if you don't read this, humanity could become extinct
By Diogenes ( articles ) | Oct 29, 2009
Pope Benedict's willingness to welcome Anglicans into the Catholic Church is "a rejection of contemporary human experience." That is the magisterial judgment of James Carroll, the former Paulist priest who, having abandoned the order of Melchizedek, has taken up the Great Commission of the Boston Globe to write occasional columns bashing the Church.
The Pope's plan is "an insult to loyal Catholic liberals who will be denied what converted Anglicans are offered (notably a married clergy)," writes Carroll-- who is now married, in case you were wondering, although whether he can be considered "loyal" is another question. And it's an insult to women and to homosexuals and…and… and-- hold on here; Jim is working up a full head of steam--
...not only a stark contrast with the common Anglican practice of fully welcoming alienated Roman Catholics, while eschewing any pressure on them to convert..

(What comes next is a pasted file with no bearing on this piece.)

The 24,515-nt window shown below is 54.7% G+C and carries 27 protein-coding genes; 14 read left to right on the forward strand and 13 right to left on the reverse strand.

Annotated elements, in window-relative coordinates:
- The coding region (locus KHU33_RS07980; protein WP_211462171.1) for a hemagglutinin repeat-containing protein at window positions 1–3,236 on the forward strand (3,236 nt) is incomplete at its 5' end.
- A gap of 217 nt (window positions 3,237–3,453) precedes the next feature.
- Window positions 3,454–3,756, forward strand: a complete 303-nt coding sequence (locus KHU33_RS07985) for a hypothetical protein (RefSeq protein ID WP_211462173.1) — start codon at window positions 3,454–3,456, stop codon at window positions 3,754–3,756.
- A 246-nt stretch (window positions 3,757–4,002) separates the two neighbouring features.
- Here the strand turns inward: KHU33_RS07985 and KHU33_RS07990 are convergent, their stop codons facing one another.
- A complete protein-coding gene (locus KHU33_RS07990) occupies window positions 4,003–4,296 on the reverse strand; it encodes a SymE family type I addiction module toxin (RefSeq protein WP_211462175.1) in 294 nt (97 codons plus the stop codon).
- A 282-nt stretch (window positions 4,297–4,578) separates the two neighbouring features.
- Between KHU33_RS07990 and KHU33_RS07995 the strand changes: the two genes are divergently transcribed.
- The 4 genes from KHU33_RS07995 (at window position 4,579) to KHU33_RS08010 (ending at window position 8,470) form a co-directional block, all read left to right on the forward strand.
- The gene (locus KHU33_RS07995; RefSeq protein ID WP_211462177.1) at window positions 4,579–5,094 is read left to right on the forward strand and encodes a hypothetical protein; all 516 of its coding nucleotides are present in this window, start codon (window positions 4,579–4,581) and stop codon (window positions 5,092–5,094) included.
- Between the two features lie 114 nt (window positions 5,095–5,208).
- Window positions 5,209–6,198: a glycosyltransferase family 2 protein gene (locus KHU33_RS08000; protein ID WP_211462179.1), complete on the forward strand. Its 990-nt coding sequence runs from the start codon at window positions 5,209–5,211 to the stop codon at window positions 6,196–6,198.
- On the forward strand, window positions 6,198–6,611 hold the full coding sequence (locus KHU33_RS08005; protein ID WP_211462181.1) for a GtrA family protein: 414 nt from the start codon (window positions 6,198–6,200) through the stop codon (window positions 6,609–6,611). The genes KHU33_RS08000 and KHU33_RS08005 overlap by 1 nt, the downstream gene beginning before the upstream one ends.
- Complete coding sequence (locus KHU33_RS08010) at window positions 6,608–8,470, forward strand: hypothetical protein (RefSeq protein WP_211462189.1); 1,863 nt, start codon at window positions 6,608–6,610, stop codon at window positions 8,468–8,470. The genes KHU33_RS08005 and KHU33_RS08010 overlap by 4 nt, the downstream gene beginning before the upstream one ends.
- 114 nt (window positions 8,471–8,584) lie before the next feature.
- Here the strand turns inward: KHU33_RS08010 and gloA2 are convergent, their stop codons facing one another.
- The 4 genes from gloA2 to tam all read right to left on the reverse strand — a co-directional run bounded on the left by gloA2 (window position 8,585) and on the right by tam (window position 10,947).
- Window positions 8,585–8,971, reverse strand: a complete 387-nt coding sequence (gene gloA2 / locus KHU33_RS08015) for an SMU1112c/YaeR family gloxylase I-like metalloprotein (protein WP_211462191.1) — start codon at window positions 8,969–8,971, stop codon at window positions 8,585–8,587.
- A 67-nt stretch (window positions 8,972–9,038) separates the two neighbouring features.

Beautiful. Anglicans welcome Roman Catholics who wish to enter their communion. Whereas the Pope, in "stark contrast," is… Actually, he's welcoming Anglicans who wish to enter the Catholic communion. So it's not really a contrast at all, but a symmetry. But you can't perceive symmetry when you're viewing things at an acute angle.
Carroll roars on:
Equally damaging, the Vatican’s preemptive exploitation of Anglican distress explicitly ducks the large and urgent challenge facing every religion and every religious person, which is how to positively reconcile tradition with the massive changes in awareness, knowledge, and communication that come with the scientific and technological breakthroughs that daily alter the meaning of existence.
Whew! The meaning of existence changes every day! No wonder he sounds so tense. Because of technological changes? Wow. Jim must be on the cutting edge; maybe his Iphone has the beta version of that today's-meaning-of-existence app. And yet there are other computations he must do:
While the Vatican and its recruits just say no, the rest of us attempt to apply tested modes of ethical reasoning to revolutions, for example, in genetic science that separate reproduction from sexuality.
(In case you were wondering, he's talking about homosexuality.)
James Carroll may sound a bit overexcited, but that's only because he has a message: for the Catholic Church, for the world, and especially for the people who gather for cocktails at the Tavern Club. While of course Jim is a very humble man, still it's important to hear his message, because...
Wait for it…
Nothing less than the survival of the human species is at stake.
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